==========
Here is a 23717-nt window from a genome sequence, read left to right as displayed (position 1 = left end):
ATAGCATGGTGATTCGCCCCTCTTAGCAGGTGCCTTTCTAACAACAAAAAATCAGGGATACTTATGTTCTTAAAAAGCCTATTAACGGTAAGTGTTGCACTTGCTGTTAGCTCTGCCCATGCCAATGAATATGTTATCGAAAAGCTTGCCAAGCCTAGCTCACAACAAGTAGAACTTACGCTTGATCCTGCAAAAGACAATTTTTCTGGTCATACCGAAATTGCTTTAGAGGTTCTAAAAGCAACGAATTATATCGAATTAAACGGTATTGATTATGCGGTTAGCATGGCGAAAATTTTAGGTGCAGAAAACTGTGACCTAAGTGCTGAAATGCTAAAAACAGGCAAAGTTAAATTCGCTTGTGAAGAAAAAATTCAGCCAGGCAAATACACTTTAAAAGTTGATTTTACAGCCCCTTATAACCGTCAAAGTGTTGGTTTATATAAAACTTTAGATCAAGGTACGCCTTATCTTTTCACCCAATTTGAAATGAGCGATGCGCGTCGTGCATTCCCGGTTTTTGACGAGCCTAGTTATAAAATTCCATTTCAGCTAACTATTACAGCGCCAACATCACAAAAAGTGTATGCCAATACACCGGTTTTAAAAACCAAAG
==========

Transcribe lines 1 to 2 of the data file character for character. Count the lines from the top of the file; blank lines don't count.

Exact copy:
Here is a 23717-nt window from a genome sequence, read left to right as displayed (position 1 = left end):
ATAGCATGGTGATTCGCCCCTCTTAGCAGGTGCCTTTCTAACAACAAAAAATCAGGGATACTTATGTTCTTAAAAAGCCTATTAACGGTAAGTGTTGCACTTGCTGTTAGCTCTGCCCATGCCAATGAATATGTTATCGAAAAGCTTGCCAAGCCTAGCTCACAACAAGTAGAACTTACGCTTGATCCTGCAAAAGACAATTTTTCTGGTCATACCGAAATTGCTTTAGAGGTTCTAAAAGCAACGAATTATATCGAATTAAACGGTATTGATTATGCGGTTAGCATGGCGAAAATTTTAGGTGCAGAAAACTGTGACCTAAGTGCTGAAATGCTAAAAACAGGCAAAGTTAAATTCGCTTGTGAAGAAAAAATTCAGCCAGGCAAATACACTTTAAAAGTTGATTTTACAGCCCCTTATAACCGTCAAAGTGTTGGTTTATATAAAACTTTAGATCAAGGTACGCCTTATCTTTTCACCCAATTTGAAATGAGCGATGCGCGTCGTGCATTCCCGGTTTTTGACGAGCCTAGTTATAAAATTCCATTTCAGCTAACTATTACAGCGCCAACATCACAAAAAGTGTATGCCAATACACCGGTTTTAAAAACCAAAG